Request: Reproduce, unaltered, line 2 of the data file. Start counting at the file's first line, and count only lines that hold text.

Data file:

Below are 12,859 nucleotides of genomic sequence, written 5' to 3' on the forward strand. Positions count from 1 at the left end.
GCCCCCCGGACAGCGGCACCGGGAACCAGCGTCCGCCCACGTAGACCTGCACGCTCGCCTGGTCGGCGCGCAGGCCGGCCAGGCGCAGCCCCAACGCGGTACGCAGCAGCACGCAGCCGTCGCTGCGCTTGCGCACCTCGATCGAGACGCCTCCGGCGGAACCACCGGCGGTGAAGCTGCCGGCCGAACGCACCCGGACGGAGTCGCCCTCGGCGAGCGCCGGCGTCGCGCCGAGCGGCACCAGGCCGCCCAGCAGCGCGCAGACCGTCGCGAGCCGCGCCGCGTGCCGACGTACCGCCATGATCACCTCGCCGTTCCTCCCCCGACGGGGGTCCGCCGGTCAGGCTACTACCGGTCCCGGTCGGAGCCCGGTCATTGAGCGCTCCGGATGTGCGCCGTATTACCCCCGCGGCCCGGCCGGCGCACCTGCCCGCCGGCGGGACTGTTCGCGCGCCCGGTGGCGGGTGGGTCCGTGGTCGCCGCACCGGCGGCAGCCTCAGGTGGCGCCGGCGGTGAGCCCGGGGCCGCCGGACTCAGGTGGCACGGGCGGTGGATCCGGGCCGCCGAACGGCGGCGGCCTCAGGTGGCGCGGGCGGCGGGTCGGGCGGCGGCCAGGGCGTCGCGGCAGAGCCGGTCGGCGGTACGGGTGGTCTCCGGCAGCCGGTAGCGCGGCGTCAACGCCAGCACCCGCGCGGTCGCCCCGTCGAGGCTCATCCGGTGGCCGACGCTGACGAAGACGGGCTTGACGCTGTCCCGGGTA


GCCCCCCGGACAGCGGCACCGGGAACCAGCGTCCGCCCACGTAGACCTGCACGCTCGCCTGGTCGGCGCGCAGGCCGGCCAGGCGCAGCCCCAACGCGGTACGCAGCAGCACGCAGCCGTCGCTGCGCTTGCGCACCTCGATCGAGACGCCTCCGGCGGAACCACCGGCGGTGAAGCTGCCGGCCGAACGCACCCGGACGGAGTCGCCCTCGGCGAGCGCCGGCGTCGCGCCGAGCGGCACCAGGCCGCCCAGCAGCGCGCAGACCGTCGCGAGCCGCGCCGCGTGCCGACGTACCGCCATGATCACCTCGCCGTTCCTCCCCCGACGGGGGTCCGCCGGTCAGGCTACTACCGGTCCCGGTCGGAGCCCGGTCATTGAGCGCTCCGGATGTGCGCCGTATTACCCCCGCGGCCCGGCCGGCGCACCTGCCCGCCGGCGGGACTGTTCGCGCGCCCGGTGGCGGGTGGGTCCGTGGTCGCCGCACCGGCGGCAGCCTCAGGTGGCGCCGGCGGTGAGCCCGGGGCCGCCGGACTCAGGTGGCACGGGCGGTGGATCCGGGCCGCCGAACGGCGGCGGCCTCAGGTGGCGCGGGCGGCGGGTCGGGCGGCGGCCAGGGCGTCGCGGCAGAGCCGGTCGGCGGTACGGGTGGTCTCCGGCAGCCGGTAGCGCGGCGTCAACGCCAGCACCCGCGCGGTCGCCCCGTCGAGGCTCATCCGGTGGCCGACGCTGACGAAGACGGGCTTGACGCTGTCCCGGGTA